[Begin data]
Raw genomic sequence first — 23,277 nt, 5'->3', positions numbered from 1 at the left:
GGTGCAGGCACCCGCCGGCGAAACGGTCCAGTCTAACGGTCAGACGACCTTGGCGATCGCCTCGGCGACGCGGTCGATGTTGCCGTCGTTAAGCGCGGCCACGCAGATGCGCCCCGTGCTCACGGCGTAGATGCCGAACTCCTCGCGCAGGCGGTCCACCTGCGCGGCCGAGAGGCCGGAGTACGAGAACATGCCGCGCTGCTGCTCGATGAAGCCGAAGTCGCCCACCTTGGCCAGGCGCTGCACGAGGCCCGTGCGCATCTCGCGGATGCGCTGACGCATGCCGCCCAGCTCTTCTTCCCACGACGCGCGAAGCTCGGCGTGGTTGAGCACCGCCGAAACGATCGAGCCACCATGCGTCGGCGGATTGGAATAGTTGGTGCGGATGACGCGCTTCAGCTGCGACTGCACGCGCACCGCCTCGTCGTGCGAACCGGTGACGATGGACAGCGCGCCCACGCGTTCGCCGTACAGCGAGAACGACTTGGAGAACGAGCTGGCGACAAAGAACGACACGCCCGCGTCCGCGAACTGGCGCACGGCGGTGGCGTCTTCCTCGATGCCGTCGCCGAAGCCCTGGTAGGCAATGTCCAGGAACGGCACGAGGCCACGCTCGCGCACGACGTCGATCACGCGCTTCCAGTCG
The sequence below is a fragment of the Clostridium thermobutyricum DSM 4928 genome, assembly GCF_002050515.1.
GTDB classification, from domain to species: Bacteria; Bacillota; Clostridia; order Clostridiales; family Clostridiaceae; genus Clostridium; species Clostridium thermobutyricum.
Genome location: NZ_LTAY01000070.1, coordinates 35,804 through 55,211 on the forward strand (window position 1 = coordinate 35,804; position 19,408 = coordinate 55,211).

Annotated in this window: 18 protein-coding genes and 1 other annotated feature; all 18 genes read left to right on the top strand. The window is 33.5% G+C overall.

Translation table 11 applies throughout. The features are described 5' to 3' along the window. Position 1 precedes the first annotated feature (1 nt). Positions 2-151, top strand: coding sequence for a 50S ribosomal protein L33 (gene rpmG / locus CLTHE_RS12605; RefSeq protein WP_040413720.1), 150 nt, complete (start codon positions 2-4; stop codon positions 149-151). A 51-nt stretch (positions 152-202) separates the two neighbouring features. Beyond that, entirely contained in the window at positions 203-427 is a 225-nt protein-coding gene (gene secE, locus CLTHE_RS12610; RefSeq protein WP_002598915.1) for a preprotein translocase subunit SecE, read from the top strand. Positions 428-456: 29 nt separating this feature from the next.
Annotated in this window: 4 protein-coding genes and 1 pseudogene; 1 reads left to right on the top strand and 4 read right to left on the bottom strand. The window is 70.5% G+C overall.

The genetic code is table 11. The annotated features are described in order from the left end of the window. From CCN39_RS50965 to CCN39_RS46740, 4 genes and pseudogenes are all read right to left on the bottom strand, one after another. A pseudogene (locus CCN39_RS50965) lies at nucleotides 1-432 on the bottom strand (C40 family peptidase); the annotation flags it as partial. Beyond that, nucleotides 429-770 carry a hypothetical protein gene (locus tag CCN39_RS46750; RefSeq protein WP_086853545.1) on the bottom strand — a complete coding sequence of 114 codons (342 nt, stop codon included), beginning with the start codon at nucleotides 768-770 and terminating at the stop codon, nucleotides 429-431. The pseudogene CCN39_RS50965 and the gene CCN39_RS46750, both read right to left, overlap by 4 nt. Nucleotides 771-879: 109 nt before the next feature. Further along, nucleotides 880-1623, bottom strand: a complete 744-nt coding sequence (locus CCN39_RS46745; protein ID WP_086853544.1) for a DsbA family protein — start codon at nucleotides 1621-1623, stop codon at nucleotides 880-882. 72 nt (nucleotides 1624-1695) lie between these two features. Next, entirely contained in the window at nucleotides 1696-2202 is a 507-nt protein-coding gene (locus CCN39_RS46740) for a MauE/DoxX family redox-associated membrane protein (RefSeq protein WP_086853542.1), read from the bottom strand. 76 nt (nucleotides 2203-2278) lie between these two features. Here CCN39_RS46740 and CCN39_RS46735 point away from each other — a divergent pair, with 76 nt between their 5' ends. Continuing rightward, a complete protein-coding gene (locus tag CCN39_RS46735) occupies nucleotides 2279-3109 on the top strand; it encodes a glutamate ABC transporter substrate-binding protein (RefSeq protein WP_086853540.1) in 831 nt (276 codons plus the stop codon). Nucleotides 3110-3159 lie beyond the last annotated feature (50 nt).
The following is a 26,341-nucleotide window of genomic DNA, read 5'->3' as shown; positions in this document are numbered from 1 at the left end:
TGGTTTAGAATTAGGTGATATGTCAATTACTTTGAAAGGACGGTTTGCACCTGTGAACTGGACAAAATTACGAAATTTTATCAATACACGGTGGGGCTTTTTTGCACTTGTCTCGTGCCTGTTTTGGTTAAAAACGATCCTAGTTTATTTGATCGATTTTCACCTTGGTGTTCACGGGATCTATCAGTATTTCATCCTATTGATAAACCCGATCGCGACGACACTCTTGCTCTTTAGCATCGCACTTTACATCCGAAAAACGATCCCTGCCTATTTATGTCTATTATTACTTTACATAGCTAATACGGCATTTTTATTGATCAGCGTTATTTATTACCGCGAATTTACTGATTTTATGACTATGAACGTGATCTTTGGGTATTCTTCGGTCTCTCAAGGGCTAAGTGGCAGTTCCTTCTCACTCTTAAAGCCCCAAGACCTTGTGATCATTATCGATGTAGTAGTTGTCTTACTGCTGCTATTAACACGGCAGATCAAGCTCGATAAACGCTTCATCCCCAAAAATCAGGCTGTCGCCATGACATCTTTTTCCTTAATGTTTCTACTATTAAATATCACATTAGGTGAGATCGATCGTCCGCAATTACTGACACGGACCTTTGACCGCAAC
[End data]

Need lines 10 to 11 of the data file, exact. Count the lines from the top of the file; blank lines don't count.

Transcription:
The following is a 26,341-nucleotide window of genomic DNA, read 5'->3' as shown; positions in this document are numbered from 1 at the left end:
TGGTTTAGAATTAGGTGATATGTCAATTACTTTGAAAGGACGGTTTGCACCTGTGAACTGGACAAAATTACGAAATTTTATCAATACACGGTGGGGCTTTTTTGCACTTGTCTCGTGCCTGTTTTGGTTAAAAACGATCCTAGTTTATTTGATCGATTTTCACCTTGGTGTTCACGGGATCTATCAGTATTTCATCCTATTGATAAACCCGATCGCGACGACACTCTTGCTCTTTAGCATCGCACTTTACATCCGAAAAACGATCCCTGCCTATTTATGTCTATTATTACTTTACATAGCTAATACGGCATTTTTATTGATCAGCGTTATTTATTACCGCGAATTTACTGATTTTATGACTATGAACGTGATCTTTGGGTATTCTTCGGTCTCTCAAGGGCTAAGTGGCAGTTCCTTCTCACTCTTAAAGCCCCAAGACCTTGTGATCATTATCGATGTAGTAGTTGTCTTACTGCTGCTATTAACACGGCAGATCAAGCTCGATAAACGCTTCATCCCCAAAAATCAGGCTGTCGCCATGACATCTTTTTCCTTAATGTTTCTACTATTAAATATCACATTAGGTGAGATCGATCGTCCGCAATTACTGACACGGACCTTTGACCGCAAC